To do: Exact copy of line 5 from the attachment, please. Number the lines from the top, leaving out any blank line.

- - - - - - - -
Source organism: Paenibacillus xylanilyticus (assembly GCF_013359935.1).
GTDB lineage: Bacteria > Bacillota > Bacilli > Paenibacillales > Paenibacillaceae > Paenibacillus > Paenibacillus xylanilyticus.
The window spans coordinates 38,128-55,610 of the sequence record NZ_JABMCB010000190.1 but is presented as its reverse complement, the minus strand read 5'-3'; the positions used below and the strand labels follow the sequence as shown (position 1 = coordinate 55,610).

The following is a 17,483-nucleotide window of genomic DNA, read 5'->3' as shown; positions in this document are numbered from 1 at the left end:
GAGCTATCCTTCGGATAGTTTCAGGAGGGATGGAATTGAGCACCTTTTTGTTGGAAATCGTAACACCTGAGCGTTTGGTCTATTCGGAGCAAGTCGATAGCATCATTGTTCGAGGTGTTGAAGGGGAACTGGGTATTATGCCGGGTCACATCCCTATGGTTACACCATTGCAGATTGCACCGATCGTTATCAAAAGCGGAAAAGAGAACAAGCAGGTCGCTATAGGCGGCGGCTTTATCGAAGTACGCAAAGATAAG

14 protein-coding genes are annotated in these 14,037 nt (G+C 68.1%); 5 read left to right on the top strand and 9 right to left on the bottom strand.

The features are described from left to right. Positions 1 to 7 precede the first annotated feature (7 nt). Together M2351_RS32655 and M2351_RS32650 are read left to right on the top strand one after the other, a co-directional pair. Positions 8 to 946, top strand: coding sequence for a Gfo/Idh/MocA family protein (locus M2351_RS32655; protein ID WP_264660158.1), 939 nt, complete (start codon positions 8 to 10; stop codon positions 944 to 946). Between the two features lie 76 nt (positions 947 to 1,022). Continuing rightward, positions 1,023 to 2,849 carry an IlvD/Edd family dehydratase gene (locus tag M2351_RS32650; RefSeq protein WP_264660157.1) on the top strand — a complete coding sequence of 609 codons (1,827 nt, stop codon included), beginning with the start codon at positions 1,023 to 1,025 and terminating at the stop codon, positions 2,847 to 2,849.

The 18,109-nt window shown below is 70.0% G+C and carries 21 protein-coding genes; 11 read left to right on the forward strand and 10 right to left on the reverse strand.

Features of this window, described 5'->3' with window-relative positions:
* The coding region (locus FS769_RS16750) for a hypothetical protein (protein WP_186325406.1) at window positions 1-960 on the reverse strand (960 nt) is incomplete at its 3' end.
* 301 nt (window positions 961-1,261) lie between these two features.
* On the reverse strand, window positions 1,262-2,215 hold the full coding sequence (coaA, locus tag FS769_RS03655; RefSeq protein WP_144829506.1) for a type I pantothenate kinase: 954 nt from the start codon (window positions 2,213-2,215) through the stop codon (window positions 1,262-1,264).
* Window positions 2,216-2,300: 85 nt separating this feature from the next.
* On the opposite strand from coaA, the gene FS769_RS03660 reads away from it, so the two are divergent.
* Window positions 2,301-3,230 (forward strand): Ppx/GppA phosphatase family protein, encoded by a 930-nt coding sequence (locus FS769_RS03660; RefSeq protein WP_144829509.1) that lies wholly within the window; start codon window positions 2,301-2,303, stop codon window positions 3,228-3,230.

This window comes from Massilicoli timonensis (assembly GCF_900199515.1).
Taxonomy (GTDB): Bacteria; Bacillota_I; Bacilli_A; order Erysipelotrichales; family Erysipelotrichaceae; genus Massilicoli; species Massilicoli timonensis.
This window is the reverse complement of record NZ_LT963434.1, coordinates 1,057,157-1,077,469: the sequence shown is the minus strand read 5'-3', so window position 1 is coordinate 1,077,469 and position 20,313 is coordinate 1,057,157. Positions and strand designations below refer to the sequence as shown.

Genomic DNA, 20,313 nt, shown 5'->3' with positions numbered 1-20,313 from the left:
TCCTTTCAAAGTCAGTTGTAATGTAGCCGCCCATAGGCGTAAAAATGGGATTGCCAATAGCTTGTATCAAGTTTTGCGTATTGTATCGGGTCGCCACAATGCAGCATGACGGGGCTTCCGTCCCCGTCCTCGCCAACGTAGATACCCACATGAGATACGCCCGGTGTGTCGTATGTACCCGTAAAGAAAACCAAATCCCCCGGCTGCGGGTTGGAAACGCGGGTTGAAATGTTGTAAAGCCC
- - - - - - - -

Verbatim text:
GAGCTATCCTTCGGATAGTTTCAGGAGGGATGGAATTGAGCACCTTTTTGTTGGAAATCGTAACACCTGAGCGTTTGGTCTATTCGGAGCAAGTCGATAGCATCATTGTTCGAGGTGTTGAAGGGGAACTGGGTATTATGCCGGGTCACATCCCTATGGTTACACCATTGCAGATTGCACCGATCGTTATCAAAAGCGGAAAAGAGAACAAGCAGGTCGCTATAGGCGGCGGCTTTATCGAAGTACGCAAAGATAAG